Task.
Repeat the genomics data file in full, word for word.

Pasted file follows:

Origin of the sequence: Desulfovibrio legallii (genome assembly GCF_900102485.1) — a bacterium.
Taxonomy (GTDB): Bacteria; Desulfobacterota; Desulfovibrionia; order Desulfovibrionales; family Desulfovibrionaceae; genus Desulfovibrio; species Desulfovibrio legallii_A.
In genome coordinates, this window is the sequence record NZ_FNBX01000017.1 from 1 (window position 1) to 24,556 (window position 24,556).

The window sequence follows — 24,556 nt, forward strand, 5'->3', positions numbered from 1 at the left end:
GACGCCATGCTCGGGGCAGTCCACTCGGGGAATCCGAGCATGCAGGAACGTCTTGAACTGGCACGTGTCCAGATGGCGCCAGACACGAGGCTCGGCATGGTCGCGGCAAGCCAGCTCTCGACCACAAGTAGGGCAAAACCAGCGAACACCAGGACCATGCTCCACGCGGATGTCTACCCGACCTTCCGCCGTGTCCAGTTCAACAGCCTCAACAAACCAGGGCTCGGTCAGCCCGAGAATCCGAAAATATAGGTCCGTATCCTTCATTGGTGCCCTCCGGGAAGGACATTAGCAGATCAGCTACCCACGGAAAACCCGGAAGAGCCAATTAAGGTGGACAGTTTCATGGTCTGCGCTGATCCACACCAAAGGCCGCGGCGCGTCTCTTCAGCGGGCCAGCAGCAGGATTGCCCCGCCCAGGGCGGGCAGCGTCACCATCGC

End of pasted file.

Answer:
Origin of the sequence: Desulfovibrio legallii (genome assembly GCF_900102485.1) — a bacterium.
Taxonomy (GTDB): Bacteria; Desulfobacterota; Desulfovibrionia; order Desulfovibrionales; family Desulfovibrionaceae; genus Desulfovibrio; species Desulfovibrio legallii_A.
In genome coordinates, this window is the sequence record NZ_FNBX01000017.1 from 1 (window position 1) to 24,556 (window position 24,556).

The window sequence follows — 24,556 nt, forward strand, 5'->3', positions numbered from 1 at the left end:
GACGCCATGCTCGGGGCAGTCCACTCGGGGAATCCGAGCATGCAGGAACGTCTTGAACTGGCACGTGTCCAGATGGCGCCAGACACGAGGCTCGGCATGGTCGCGGCAAGCCAGCTCTCGACCACAAGTAGGGCAAAACCAGCGAACACCAGGACCATGCTCCACGCGGATGTCTACCCGACCTTCCGCCGTGTCCAGTTCAACAGCCTCAACAAACCAGGGCTCGGTCAGCCCGAGAATCCGAAAATATAGGTCCGTATCCTTCATTGGTGCCCTCCGGGAAGGACATTAGCAGATCAGCTACCCACGGAAAACCCGGAAGAGCCAATTAAGGTGGACAGTTTCATGGTCTGCGCTGATCCACACCAAAGGCCGCGGCGCGTCTCTTCAGCGGGCCAGCAGCAGGATTGCCCCGCCCAGGGCGGGCAGCGTCACCATCGC